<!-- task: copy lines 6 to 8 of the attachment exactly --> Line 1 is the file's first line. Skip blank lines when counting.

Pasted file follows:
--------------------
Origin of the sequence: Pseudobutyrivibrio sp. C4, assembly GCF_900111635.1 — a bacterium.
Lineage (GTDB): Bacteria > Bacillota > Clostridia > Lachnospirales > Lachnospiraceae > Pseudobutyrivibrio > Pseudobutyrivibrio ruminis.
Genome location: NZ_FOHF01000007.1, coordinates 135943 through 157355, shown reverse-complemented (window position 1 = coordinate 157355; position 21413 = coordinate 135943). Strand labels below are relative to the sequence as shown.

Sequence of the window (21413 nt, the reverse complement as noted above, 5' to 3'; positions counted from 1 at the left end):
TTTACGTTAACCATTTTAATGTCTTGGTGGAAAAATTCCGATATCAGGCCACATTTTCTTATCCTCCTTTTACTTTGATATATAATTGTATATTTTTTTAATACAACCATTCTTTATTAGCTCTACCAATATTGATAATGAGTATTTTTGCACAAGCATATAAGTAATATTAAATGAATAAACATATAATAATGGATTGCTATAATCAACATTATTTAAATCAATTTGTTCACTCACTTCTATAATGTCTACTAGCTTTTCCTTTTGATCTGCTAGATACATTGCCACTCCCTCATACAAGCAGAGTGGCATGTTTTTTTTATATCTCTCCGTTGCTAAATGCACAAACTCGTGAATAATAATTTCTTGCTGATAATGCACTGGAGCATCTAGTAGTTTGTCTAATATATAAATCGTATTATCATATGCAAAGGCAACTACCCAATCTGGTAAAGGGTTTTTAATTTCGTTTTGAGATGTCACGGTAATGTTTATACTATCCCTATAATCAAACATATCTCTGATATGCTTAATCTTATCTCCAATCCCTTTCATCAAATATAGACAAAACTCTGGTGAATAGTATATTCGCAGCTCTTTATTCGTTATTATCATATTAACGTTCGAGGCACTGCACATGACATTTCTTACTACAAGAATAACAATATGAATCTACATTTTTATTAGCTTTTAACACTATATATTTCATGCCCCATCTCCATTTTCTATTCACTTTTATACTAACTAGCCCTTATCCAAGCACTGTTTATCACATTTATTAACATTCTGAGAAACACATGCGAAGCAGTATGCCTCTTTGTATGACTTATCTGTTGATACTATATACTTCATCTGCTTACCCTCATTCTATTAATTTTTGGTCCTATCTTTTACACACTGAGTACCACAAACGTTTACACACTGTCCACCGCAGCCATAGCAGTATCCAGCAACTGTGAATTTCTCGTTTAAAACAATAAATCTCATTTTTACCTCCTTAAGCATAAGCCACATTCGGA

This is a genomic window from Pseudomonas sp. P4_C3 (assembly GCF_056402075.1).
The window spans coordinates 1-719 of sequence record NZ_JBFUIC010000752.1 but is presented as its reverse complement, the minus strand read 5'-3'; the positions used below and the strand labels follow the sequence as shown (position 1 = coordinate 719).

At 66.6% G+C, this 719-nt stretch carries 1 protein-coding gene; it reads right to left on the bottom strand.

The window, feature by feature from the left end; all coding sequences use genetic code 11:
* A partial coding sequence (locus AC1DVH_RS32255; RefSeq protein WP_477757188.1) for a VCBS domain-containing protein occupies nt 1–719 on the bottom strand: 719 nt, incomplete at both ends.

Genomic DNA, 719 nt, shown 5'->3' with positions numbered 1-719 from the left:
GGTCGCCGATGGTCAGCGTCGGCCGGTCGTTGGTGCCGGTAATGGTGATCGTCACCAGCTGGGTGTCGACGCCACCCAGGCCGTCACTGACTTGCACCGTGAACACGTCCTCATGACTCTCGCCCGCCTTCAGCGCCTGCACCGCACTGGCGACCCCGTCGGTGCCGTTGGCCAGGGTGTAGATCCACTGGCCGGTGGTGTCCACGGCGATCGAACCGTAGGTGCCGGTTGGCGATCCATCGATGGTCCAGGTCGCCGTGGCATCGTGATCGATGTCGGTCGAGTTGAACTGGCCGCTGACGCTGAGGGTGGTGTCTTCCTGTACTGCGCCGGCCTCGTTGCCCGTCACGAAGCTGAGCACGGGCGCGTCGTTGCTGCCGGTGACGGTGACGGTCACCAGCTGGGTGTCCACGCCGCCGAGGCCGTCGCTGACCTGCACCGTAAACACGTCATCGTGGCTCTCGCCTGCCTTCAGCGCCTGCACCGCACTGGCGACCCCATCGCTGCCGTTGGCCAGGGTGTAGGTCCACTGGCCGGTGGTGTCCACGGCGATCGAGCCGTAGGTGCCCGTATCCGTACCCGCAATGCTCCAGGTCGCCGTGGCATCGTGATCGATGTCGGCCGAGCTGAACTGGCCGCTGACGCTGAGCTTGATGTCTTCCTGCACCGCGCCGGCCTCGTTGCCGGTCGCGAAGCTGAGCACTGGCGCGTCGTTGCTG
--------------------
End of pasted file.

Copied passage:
This is a genomic window from Pseudomonas sp. P4_C3 (assembly GCF_056402075.1).
The window spans coordinates 1-719 of sequence record NZ_JBFUIC010000752.1 but is presented as its reverse complement, the minus strand read 5'-3'; the positions used below and the strand labels follow the sequence as shown (position 1 = coordinate 719).

At 66.6% G+C, this 719-nt stretch carries 1 protein-coding gene; it reads right to left on the bottom strand.